For ten years reporters from all over the world have flocked to Perugia for Italy's annual International Journalism Festival. For the first time, DW trainees attended the event and were inspired by outstanding speakers.
They say that Perugia is to passionate journalists what Woodstock was to music fans. Clattering along Umbria's country roads in our minivan we figured they could be right.
The International Journalism Festival was well underway when we arrived at the provincial capital sweltering in the 30-degree heat. With gelatos in hand we climbed the hill to the city center, unaware that the real challenge lay ahead: to pick the most exciting and innovative sessions from 150 events featuring 400 guests and spread over 12 locations.
The ice cream helped us not to lose our cool. Sitting in the festive hall in the centuries-old Palazzo dei Priori - the city landmark and one of the festival locations - it was easy to get distracted by the hall’s spectacular arched ceiling.
We stayed focused, though, when Matt Waite from the Drone Journalism Lab in Nebraska got on stage. He began his talk by flying a drone around the hall and over the audience's heads.
But it won't just be drones that play an important role in shaping the future of our trade. We'll also be making an impact, and so will our traineeship.
DW traineeship on stage in Italy
DW's journalism traineeship was one of the focuses of a panel discussion entitled "Why is journalism training just like it was 20 years ago?" Trainee Maximiliane Koschyk stepped in for head of training Ramón García-Ziemsen and talked about her own experiences.
In discussion with panel members John Crowley, UK editor-in-chief of the International Business Times and representatives from the Hamburg Media School (HMS), Koschyk described the standard features of German journalism traineeships to the international audience.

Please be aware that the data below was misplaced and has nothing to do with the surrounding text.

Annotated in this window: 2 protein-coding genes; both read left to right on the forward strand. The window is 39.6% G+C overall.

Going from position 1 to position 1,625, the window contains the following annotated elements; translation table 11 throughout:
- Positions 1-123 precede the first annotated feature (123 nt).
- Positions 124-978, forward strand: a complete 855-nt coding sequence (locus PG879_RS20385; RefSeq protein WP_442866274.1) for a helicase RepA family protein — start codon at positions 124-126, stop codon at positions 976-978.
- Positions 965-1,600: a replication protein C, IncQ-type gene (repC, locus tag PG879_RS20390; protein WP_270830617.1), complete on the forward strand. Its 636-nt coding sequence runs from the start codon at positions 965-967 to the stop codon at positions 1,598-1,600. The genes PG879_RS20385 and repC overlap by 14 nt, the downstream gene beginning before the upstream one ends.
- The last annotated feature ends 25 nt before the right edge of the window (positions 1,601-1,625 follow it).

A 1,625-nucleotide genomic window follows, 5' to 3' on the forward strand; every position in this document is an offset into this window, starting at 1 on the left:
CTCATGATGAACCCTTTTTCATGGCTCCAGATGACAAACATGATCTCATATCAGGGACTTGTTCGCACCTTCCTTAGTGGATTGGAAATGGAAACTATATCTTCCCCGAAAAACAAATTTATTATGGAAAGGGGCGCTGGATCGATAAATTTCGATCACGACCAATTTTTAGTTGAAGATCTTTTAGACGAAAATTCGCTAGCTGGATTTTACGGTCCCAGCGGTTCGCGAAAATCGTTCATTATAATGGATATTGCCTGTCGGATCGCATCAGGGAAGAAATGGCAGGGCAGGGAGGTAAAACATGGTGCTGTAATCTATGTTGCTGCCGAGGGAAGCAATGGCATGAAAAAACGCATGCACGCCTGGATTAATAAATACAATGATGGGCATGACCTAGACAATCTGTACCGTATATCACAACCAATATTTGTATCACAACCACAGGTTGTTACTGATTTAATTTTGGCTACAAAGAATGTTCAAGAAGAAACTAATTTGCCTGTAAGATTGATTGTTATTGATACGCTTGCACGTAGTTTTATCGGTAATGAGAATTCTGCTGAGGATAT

The discussion in Perugia clearly showed how DW's international traineeship combines innovation with skills of the trade. It was no accident that DW had been invited to join the panel by panel host Ulrike Langer. Back in February Langer, who is a lecturer at the HMS, had conducted a workshop for us on corporate thinking and product development.
The flexibility of its curriculum means DW's traineeship can respond to trends and spark trainees' curiosity. At the Perugia festival we delved into everything from discussions on freedom of the press, to content curation, to new technology in the newsroom. This all gave us inspiration for our upcoming final projects.
We not only learned about how innovative journalism can be but also about how dangerous and problematic the trade has become for many journalists. Al Jazeera reporter Peter Greste, for example, was arrested by Egyptian authorities in 2013 and spent 400 days in prison before being released; in 2015 Germany's prosecutor general accused online journalists Markus Beckedahl and Andre Meister of treason for releasing state secrets (the inquiry was later dropped); and this year, Syrian bloggers of "Raqqa is being slaughtered silently" have been nominated for Deutsche Welle's The Bobs Awards. All of these cases show the public just how essential media freedom is for journalists to carry out their work.
An installation on Perugia's Piazza IV Novembre made it clear that journalists are not alone in this. A bronze life-size sculpture depicts whistleblowers Edward Snowden, Julian Assange and Chelsea Manning standing on chairs.
The fourth chair is empty, and called for those who had come to Perugia to follow their example, and stand up and be counted.